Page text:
Reverse Vesting – Definition

Cite this article as:"Reverse Vesting – Definition," in The Business Professor, updated April 14, 2019, last accessed October 28, 2020,


Reverse Vesting Definition

Reverse Vesting is a concept applied to founder equities. Although they own the shares of their company at the outset, the company has the option to buy back their shares if they decide to leave. The percentage of shares the company can buy back in such an eventuality decreases as the duration of the founder’s stay with the company increases. It’s kind of a ‘Reverse Vesting’ scenario where the longer a founder stays with the company, the lesser the number of shares the company can buy back from them if they decide to quit.

A Little More on What is Reverse Vesting of Stocks

Reverse Vesting is an equity distribution system to keep founders – who already own the shares of a company, from leaving the firm.

Example of Reverse Vesting

If a company founder ‘X’ owns 30% stake in the company, and the Reverse Vesting plan in place specifies that X gains permanent ownership of 20% of the shares every year, then X needs to stay with the company for 5 years to actually own all of the shares permanently, to be sold at his discretion, or passed on to heirs. This doesn’t mean that 30% stake of the company is unowned, the voting power for that 30% stake rests with X in the interim. After 5 years, this ‘Reverse Vesting’ schedule is complete and the company cannot buy back X’s shares even if he decides to quit.

Suppose X decides to quit the company after 3 years, he retains 18% stake in the company. The remaining 12% of his shares can be bought back by the company at a reduced cost to retain voting powers.

Importance of Reverse Vesting

Venture capital firms use Reverse Vesting as a way to monitor their investments and safeguard them from founder turmoil. Such agreements protect the interests of the company, shareholders, and investors, in the eventuality of a founder deciding to quit the company and taking away with them a large chunk of shares. It also helps companies retain voting rights for members who are actively responsible for the growth and operations of the company. The agreement between investors and founders/co-founders that facilitates ‘Reverse Vesting’ and the option to buy back stocks, is called the ‘Restricted Stock Purchase Agreement’.

References for Reverse Vesting

Academic Research on  Reverse Vesting

Equity vesting and managerial myopia, Edmans, A., Fang, V., & Lewellen, K. (2014). Equity vesting and managerial myopia. This paper sheds light on the short sighted decision making by management in light of equity vesting schedules.

The value of vesting restrictions on managerial stock and option holdings, Chi, J. D., & Johnson, S. A. (2009). This paper explores the implications of vesting restrictions on stock options and holdings for managers.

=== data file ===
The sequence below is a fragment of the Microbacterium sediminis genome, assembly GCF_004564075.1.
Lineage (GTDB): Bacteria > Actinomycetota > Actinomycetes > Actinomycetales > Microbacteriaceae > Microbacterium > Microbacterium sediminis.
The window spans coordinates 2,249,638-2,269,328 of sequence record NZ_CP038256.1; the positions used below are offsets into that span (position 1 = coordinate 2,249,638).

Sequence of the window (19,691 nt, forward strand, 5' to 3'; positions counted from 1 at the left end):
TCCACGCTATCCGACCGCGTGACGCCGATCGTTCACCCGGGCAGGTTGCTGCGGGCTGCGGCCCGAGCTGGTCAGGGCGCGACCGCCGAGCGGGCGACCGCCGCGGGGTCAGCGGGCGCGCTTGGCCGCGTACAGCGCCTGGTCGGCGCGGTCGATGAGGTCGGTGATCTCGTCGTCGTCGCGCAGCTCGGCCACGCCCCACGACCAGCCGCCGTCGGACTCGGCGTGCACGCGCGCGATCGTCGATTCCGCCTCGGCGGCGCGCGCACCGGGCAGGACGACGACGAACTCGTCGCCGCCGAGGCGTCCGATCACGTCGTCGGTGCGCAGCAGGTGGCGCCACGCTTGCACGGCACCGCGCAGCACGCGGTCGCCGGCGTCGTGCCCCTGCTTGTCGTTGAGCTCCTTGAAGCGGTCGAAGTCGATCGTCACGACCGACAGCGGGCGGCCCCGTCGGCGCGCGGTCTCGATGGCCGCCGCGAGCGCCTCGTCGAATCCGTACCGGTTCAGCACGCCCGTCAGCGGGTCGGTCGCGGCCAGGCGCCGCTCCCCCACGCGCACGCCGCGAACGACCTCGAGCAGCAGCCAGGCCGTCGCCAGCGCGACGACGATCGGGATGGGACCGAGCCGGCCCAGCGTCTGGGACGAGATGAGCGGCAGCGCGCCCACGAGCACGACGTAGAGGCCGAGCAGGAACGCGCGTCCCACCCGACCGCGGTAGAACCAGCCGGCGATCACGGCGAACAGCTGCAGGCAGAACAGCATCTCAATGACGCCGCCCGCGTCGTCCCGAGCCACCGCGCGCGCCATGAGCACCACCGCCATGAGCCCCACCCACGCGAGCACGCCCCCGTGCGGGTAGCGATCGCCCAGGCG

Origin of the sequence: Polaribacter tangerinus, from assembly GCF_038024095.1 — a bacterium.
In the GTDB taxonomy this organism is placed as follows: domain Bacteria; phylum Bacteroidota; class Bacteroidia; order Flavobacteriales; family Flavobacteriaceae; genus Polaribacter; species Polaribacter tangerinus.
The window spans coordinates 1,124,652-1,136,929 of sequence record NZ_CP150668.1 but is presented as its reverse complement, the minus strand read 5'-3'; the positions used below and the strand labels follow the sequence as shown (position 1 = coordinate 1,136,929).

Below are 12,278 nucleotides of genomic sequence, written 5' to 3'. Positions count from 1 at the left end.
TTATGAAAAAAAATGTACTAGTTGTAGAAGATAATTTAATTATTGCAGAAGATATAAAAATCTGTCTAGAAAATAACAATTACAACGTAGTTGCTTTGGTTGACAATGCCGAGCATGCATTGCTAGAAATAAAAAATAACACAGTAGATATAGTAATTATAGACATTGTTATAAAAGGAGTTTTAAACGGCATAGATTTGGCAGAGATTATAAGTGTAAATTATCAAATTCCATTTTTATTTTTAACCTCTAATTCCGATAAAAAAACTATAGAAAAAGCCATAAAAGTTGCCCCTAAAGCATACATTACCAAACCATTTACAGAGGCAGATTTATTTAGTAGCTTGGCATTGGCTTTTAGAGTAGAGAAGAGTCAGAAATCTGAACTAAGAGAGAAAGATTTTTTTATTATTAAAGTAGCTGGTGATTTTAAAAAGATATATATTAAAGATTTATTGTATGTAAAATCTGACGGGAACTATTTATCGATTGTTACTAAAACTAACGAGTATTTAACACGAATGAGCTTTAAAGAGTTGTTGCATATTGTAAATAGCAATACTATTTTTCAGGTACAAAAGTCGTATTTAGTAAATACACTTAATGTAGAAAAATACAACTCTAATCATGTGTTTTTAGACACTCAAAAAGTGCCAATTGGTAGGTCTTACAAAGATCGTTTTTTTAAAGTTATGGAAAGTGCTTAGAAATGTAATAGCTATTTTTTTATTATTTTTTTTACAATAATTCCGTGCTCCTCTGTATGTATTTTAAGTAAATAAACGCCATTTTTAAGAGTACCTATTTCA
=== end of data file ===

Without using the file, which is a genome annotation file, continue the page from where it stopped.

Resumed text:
Absolute Certainty of Vesting Under the Rule Against Perpetuities-A Self-Discredited Relic, Tudor, O. (1954). BUL Rev., 34, 129. This paper takes a look at vesting in perpetuity and the rules that come into play in this scenario.

Vesting of Executory Interests, Makdisi, J. (1984). Tul. L. Rev., 59, 366. This paper takes a look at the rules and exceptions of vesting of executory interests.

Retirement Income Credit and Community Property: A Problem of Vesting, Lay, N. L. (1967). Tul. L. Rev., 42, 304. This journal examines the issue of vesting in community properties and retirement income credits.

Growth and vesting changes in private pension plans, Landay, D. M., & Davis, H. E. (1968). Monthly Lab. Rev., 91, 29. This paper takes a look at the vesting options and growth of PPF.

Federal Taxation: Pension Plan Vesting Differentials Not Per Se Discriminatory, TAX, F. This paper sheds light on the court ruling in the case of employee pension plans vesting of the Internal Revenue Codes’ section 401(a)(4).

Reverse-Piercing of the Corporate Veil in Canada, Spiro, P. S. (2018). Forthcoming, Canadian Business Law Journal. This paper takes a look at ‘Reverse Piercing’ of the veil in Canadian corporate world.

Equity vesting and investment, Edmans, A., Fang, V. W., & Lewellen, K. A. (2017). The Review of Financial Studies, 30(7), 2229-2271. This paper examines the concerns regarding stock price fluctuations and equity vesting.

Accelerated vesting of employee stock options in anticipation of FAS 123‐R, Choudhary, P., Rajgopal, S., & Venkatachalam, M. (2009). Journal of Accounting Research, 47(1), 105-146. This paper takes a look at the equity vesting changes implemented by firms in anticipation of the Financial Accounting Standards Board (FASB) rule FAS 123‐R.

Performance-based equity incentives, vesting restrictions, and corporate innovation, Liu, B., Huang, W., & Wang, L. (2018). Nankai Business Review International. This paper examines the relationship between performance based vesting of equities, the restrictions there upon, and its impact on innovation in the corporate world.

The retention effects of unvested equity: Evidence from accelerated option vesting, Jochem, T., Ladika, T., & Sautner, Z. (2018). The Review of Financial Studies, 31(11), 4142-4186. This paper makes the case for deferred equity pay to retain executives by analysing data from 723 firms.

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